In yet another attempt at trapping Jesus in something he said, the Scribes and the Pharisees brought a woman caught in adultery. The story is recorded in John 8:1-11, where we are told that she was caught in the very act. I doubt that they gave her time to dress and make herself presentable before dragging her off to this impromptu court date. There she stands partially dressed and alone with the shame of her immorality on display.
Jesus, aware of the injustice of the situation, responds with grace by saying “He who is without sin among you, let him be the first to throw a stone at her” (John 8:7). All her accusers, perhaps including her partner in adultery, slink away to avoid further confrontation with Jesus.
The woman still stands alone, but Jesus offers her hope by saying, “I do not condemn you, either. Go. From now on sin no more.”
Jesus used the truth as the antidote to shame.
What is the truth that proved to be the antidote? That truth was that, with the exception of Jesus, everyone involved in this sordid event were sinners, not just the woman. Jesus acknowledged this truth and then gave the woman the opportunity to change and be different.
Jesus tells us that truth is the path to freedom (John 8:32). As with the woman caught in adultery, acknowledging sin is the first step to finding freedom from it. Ignoring the sin does a disservice to everyone involved.
While we love this story and the freedom it should bring, in some churches shame maintains a prominent role in the church culture. People trapped in such a church are afraid to speak the truth and hide in their shame. In this culture, shame is used as a weapon to force people into a superficial perfection. Everyone feels the pressure to give the appearance of having it all together. In such an environment, real growth is difficult.
A shame-based church culture can also pressure people into conformity to a false sense of unity. Unity is different than uniformity. We are not called to uniformity. We are not called to be all the same and see things the same way. God made us all different and we need each other to be different, including our opinions on how things should be. Paul tells us in 1 Corinthians 12 that for the church to be healthy all the gifts of all the believers must be operating together.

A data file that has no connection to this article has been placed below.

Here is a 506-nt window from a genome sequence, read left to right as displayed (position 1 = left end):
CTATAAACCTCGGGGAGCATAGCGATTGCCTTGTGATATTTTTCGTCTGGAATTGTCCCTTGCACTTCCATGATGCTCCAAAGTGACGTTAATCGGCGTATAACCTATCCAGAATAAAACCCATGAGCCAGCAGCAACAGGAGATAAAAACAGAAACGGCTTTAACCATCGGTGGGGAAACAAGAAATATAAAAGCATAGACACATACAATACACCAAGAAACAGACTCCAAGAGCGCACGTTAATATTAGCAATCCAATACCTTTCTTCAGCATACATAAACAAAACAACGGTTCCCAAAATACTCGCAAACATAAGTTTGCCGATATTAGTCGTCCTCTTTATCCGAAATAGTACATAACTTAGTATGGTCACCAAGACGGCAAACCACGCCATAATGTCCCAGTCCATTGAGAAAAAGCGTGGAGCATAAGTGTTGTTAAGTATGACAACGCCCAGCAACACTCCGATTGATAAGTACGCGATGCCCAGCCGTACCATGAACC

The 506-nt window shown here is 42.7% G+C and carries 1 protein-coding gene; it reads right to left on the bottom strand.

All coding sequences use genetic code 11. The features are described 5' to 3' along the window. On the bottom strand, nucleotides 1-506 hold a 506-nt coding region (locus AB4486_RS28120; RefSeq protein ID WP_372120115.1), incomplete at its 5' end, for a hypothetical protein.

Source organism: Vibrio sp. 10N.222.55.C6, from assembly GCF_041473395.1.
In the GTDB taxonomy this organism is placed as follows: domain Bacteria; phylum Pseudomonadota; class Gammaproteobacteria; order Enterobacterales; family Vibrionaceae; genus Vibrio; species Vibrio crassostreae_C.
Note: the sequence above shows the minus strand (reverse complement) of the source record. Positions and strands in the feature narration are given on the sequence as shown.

If there are questions that cannot be asked or if there are people that are above questioning, then truth is not operational. When people who raise questions or make suggestions are labeled as trouble-makers, then truth is not operational. When people are asked to suppress their gifts for the sake of “unity” then the truth is not operational. When people, whether they stay or go, are shamed into silence, then truth is not operational.
No-one enjoys being confronted on sin or shortcomings. No-one likes to hear that the way he is behaving or leading is not perfect or is not having the desired result. Even though it may be uncomfortable, we must strive to maintain a culture where it is mandatory that truth wins out. It is incumbent upon church leaders to create this culture of openness and honesty. If you are a leader and you are not asking for this type of feedback, then you need to do some honest assessment.
Let the truth win out. Shame has no power when the truth of the Gospel is shined upon it.